The practice of “friendshoring” has become popular as a way to reduce the effects of China’s closed ports. It allows countries to offshore with other countries they are “friends” with rather than being so reliant on China. The U.S. friendshores with Korea, Japan, and Taiwan. Taiwan has become one of our most valued friendports, although China is not in favor of this. Japan has a strong navy, is the third largest economy in the world, and has vowed to protect Taiwan’s interests if China should interfere. This has helped secure them as a continued friendport. Vietnam has also become a resource and allows the U.S. to use its ports because we helped rebuild them after the war.
Q: How is what is happening with the current economy different from what we saw during the 2007-2008 recession?
A: In 2008, there was a more classic situation based on the financial sector breakdown. There was an excess supply that demand didn’t keep up with. The current situation is reflective of a broken supply chain that cannot respond to demand. The demand is not any higher than at other times, the system just can’t deliver what is needed.
Q: Why does it seem to be taking so long for the supply chain to correct?
A: China continues to lock down its ports. They have a no-tolerance policy on COVID-19 and aren’t allowing anything to move. They also are not producing because they don’t have enough people. Once people report to work, they are not allowed to leave the facility due to lockdowns, which means they cannot see family. They choose not to work, which leaves manufacturers with no workers. Trucks are not able to come within a designated distance of the manufacturing facilities, and deliveries are dropped far away from docks with no one to transport them. With no workers and no supplies, many companies have closed their doors.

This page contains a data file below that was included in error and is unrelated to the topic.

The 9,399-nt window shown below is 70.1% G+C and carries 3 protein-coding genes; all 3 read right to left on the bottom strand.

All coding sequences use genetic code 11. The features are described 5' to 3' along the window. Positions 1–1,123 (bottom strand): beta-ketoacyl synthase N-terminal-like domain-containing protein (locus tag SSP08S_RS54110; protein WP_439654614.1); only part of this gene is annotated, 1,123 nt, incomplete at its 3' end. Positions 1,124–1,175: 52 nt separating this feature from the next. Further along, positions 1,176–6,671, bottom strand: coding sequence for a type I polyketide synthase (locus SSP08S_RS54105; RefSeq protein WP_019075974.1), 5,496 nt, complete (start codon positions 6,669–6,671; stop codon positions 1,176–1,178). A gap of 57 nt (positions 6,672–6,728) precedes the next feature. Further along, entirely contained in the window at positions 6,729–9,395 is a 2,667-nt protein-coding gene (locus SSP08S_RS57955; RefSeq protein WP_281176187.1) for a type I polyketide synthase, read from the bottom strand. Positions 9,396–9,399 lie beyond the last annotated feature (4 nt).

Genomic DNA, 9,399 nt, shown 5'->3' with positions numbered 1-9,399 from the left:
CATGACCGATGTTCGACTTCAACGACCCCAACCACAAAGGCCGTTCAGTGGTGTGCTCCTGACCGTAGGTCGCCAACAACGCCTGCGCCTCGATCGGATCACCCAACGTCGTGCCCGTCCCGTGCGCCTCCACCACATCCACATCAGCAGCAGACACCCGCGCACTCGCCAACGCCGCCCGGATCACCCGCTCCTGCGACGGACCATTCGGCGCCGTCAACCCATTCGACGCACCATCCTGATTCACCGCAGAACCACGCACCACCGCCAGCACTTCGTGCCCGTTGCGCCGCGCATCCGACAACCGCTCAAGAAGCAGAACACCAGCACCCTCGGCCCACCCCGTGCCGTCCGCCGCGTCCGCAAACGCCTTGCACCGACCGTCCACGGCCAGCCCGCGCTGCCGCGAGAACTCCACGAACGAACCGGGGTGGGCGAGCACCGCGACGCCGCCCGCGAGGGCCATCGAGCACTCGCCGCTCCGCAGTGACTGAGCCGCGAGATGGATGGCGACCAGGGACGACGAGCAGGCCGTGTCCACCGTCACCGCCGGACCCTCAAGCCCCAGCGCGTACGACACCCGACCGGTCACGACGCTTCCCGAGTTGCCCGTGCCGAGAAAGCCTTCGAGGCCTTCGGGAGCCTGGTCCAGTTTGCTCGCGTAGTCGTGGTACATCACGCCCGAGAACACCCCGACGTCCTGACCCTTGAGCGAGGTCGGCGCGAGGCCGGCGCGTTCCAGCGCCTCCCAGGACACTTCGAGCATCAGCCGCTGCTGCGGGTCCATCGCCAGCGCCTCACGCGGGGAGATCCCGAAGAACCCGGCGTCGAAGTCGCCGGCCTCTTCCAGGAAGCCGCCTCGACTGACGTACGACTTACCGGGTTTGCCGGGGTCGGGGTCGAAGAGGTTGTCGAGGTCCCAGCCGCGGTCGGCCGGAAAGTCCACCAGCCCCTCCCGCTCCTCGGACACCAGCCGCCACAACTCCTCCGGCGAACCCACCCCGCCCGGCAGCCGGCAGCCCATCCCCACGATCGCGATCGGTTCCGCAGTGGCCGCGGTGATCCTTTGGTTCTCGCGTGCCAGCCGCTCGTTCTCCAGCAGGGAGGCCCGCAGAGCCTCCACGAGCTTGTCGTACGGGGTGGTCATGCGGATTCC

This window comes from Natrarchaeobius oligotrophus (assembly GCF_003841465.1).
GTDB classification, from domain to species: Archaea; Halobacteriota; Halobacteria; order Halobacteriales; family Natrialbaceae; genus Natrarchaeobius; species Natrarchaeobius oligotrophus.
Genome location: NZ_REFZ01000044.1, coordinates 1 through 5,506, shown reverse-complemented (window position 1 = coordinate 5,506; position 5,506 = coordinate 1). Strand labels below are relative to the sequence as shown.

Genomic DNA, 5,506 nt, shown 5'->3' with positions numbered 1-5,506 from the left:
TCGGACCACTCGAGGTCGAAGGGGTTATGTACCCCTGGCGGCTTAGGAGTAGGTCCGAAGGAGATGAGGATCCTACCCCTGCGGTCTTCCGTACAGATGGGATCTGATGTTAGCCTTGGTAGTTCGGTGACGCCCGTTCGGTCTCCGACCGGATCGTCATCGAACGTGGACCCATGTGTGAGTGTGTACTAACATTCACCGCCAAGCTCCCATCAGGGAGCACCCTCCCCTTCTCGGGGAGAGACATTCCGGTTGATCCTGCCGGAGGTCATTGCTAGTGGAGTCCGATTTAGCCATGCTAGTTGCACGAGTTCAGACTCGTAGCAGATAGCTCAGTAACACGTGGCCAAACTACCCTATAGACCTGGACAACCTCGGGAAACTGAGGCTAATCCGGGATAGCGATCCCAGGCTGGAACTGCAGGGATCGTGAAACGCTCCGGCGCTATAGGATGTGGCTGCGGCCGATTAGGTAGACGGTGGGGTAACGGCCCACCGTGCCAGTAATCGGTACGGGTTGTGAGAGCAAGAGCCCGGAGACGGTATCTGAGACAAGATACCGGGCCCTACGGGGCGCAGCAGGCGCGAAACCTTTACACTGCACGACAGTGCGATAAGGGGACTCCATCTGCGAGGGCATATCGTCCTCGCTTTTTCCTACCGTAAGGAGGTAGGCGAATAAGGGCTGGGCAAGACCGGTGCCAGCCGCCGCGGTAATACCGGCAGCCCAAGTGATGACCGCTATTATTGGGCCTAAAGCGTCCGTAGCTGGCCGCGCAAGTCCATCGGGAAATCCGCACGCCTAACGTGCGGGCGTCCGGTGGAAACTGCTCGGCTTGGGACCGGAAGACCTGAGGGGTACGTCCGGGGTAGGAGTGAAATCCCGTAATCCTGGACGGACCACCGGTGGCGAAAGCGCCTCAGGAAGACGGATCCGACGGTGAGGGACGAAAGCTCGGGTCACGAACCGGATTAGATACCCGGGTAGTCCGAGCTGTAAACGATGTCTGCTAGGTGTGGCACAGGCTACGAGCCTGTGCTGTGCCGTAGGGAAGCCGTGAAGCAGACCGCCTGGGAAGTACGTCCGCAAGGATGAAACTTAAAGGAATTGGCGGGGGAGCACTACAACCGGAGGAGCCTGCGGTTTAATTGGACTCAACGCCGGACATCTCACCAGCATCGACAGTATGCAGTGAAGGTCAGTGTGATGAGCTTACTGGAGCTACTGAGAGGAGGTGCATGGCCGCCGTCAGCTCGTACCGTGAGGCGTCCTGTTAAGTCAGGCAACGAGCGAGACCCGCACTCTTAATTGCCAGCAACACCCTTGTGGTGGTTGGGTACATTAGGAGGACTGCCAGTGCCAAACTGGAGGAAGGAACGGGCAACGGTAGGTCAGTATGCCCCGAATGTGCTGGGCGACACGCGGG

Q: What factors could have the greatest impact on inflation?
A: The two largest threats to inflation are oil and consumer spending.
If oil prices jump again, people will back off on spending. This means there is little tolerance for disruptions such as hurricanes or refinery problems.
Another factor is the way consumers change spending habits based on economic events. If consumers decide they don’t want to wait to buy or begin hoarding because of increasing prices, it will shift the stability of things. Everything is based on consumer response—one bad unemployment report will cause people to hold onto their money and save. Right now, employment is stable.